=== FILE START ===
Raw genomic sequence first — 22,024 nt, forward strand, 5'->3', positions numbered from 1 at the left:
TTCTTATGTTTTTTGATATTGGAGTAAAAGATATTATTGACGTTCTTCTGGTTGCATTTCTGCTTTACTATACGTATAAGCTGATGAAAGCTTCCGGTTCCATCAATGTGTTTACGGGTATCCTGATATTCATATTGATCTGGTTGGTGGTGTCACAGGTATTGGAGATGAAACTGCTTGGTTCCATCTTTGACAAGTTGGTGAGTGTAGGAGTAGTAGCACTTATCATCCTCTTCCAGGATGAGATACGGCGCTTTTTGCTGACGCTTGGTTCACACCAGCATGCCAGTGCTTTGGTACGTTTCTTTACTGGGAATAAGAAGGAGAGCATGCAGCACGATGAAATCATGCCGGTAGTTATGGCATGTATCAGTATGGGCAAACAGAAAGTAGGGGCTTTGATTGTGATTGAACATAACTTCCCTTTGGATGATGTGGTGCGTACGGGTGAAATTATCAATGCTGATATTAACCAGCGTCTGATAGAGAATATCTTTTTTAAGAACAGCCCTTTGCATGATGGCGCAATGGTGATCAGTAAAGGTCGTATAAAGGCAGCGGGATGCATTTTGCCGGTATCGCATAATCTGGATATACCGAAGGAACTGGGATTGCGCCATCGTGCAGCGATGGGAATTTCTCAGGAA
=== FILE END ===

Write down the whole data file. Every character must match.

Raw genomic sequence first — 22,024 nt, forward strand, 5'->3', positions numbered from 1 at the left:
TTCTTATGTTTTTTGATATTGGAGTAAAAGATATTATTGACGTTCTTCTGGTTGCATTTCTGCTTTACTATACGTATAAGCTGATGAAAGCTTCCGGTTCCATCAATGTGTTTACGGGTATCCTGATATTCATATTGATCTGGTTGGTGGTGTCACAGGTATTGGAGATGAAACTGCTTGGTTCCATCTTTGACAAGTTGGTGAGTGTAGGAGTAGTAGCACTTATCATCCTCTTCCAGGATGAGATACGGCGCTTTTTGCTGACGCTTGGTTCACACCAGCATGCCAGTGCTTTGGTACGTTTCTTTACTGGGAATAAGAAGGAGAGCATGCAGCACGATGAAATCATGCCGGTAGTTATGGCATGTATCAGTATGGGCAAACAGAAAGTAGGGGCTTTGATTGTGATTGAACATAACTTCCCTTTGGATGATGTGGTGCGTACGGGTGAAATTATCAATGCTGATATTAACCAGCGTCTGATAGAGAATATCTTTTTTAAGAACAGCCCTTTGCATGATGGCGCAATGGTGATCAGTAAAGGTCGTATAAAGGCAGCGGGATGCATTTTGCCGGTATCGCATAATCTGGATATACCGAAGGAACTGGGATTGCGCCATCGTGCAGCGATGGGAATTTCTCAGGAA